RE: [Videolib] Cataloging Foreign Language Feature Films

Konkel, Mary (Konkel@cdnet.cod.edu)
Thu, 27 May 2004 12:15:41 -0500

As a cataloger and also a media librarian I am cringing at the concept
of not viewing the the actual item (A BIG NO NO for a cataloger) in
order to catalog it. As a Library with a very
large video collection, we find numerous occasions of what is in the
box, is not what is on the container. Also, if you don't view, how do
you know that things are closed-captioned, have additional languages, or
that the video is damaged? It is imperative to use the title of the item
itself, even if it is in a foreign language. The capability of adding
lots of other title access points to cover container, disc, accompanying
material, popular, or any other title is easily done. Most online
catalog systems have provisions to index these other titles as well, so
it wouldn't matter whether your user put in the original foreign title
or the commonly known English title, they would still find the item in
your catalog if you owned it. If you are not currently using such MARC
fields as 246, 730, 740 in your cataloging, you should investigate and
question why and if your library systems vendor does not accomodate
indexing for these additional title fields, you should ask why not. I
would hope that you wouldn't be using a national utility like OCLC or
RLIN to input original cataloging records, because using a 245 primary
title that was not the ACTUAL title is definitely against practice. As
you can tell,
I am a bit passionate about this issue and hope it doesn't sound like I
am anti-public service,
as that is entirely the opposite-- we catalog for the user and make
heavy use of additional titles to accomodate popular titles, especially
for foreign language materials. I offer the 3rd commandment from my
media cataloging teaching presentation:

3.Thou Shalt NOT Catalog from the Container Alone
*View the actual item- the title screen, credits, labels, etc.
are the chief source of information for cataloging, NOT the box
*The container's primary reason for being is its PR content.
You may use the container as a secondary source.
*Compile the most complete information about
the item using all available sources.

======================
Mary S. Konkel
Assistant Professor
Head of Technical Services
College of DuPage
Library SRC 3038A
425 Fawell Blvd.
Glen Ellyn, IL 60137-6599
Voice: (630) 942-2662
Fax: (630) 858-8757
E-mail: konkel@cdnet.cod.edu


-----Original Message-----
From: videolib-bounces@library.berkeley.edu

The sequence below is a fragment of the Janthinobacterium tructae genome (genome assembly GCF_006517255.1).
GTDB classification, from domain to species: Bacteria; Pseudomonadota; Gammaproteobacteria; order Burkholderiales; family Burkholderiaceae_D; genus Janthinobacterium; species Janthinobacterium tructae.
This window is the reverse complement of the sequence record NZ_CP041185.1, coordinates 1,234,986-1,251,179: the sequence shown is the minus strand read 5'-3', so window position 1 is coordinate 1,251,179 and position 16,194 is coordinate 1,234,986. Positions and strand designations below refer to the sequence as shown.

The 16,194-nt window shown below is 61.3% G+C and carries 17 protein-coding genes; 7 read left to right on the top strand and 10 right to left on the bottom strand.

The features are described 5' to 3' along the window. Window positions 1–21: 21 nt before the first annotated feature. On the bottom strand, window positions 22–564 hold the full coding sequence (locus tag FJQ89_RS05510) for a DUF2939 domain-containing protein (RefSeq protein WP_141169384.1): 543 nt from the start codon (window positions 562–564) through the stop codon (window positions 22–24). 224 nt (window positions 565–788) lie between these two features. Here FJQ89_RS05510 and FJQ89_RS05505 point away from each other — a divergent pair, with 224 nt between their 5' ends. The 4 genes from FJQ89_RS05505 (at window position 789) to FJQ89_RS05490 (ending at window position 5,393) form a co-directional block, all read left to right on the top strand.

[mailto:videolib-bounces@library.berkeley.edu] On Behalf Of Herbert, Rue
Sent: Thursday, May 27, 2004 10:41 AM
To: videolib@library.berkeley.edu
Subject: RE: [Videolib] Cataloging Foreign Language Feature Films

In looking at our catalog, we seem to have entries both ways. However,
patrons can search the online catalog by title in either Engligh or the
original language, and the entry will come up showing both titles.

Rue M. Herbert
Media Resources
Tampa Library
University of South Florida

-----Original Message-----
From: videolib-bounces@library.berkeley.edu
[mailto:videolib-bounces@library.berkeley.edu]On Behalf Of Holly Sammons
Sent: Thursday, May 27, 2004 9:16 AM
To: videolib@library.berkeley.edu
Subject: [Videolib] Cataloging Foreign Language Feature Films

Before I ask my question, let me preface it by saying I am NOT a
cataloger! But I am having a cataloging battle.

I'd like my foreign language videos (dvd's and vc's)to be cataloged with
the primary title being English and the additional title in the language
the film was made (making it more user friendly). For instance, the
film "Shower" would have that as the primary title, and the Chinese
title, "Xi zao" would be the additional title.

My contention is that the average patron would search for "Shower" not
"Xi zao"!!! I know the general rule about title page, but with a video
there is no way a patron can view the "title page" without putting it in
a machine! And often there is NOTHING on the container that says the
foreign language title. Titles on video packages are often in English.

Is this reasonable? How do other libraries do it? My library's catalog
is so user unfriendly that this detail makes an enormous difference.

Thanks in advance.

-- 
Holly Sammons, Librarian
Onondaga County Public Library
447 So Salina St
Syracuse NY  13202
315-435-1894

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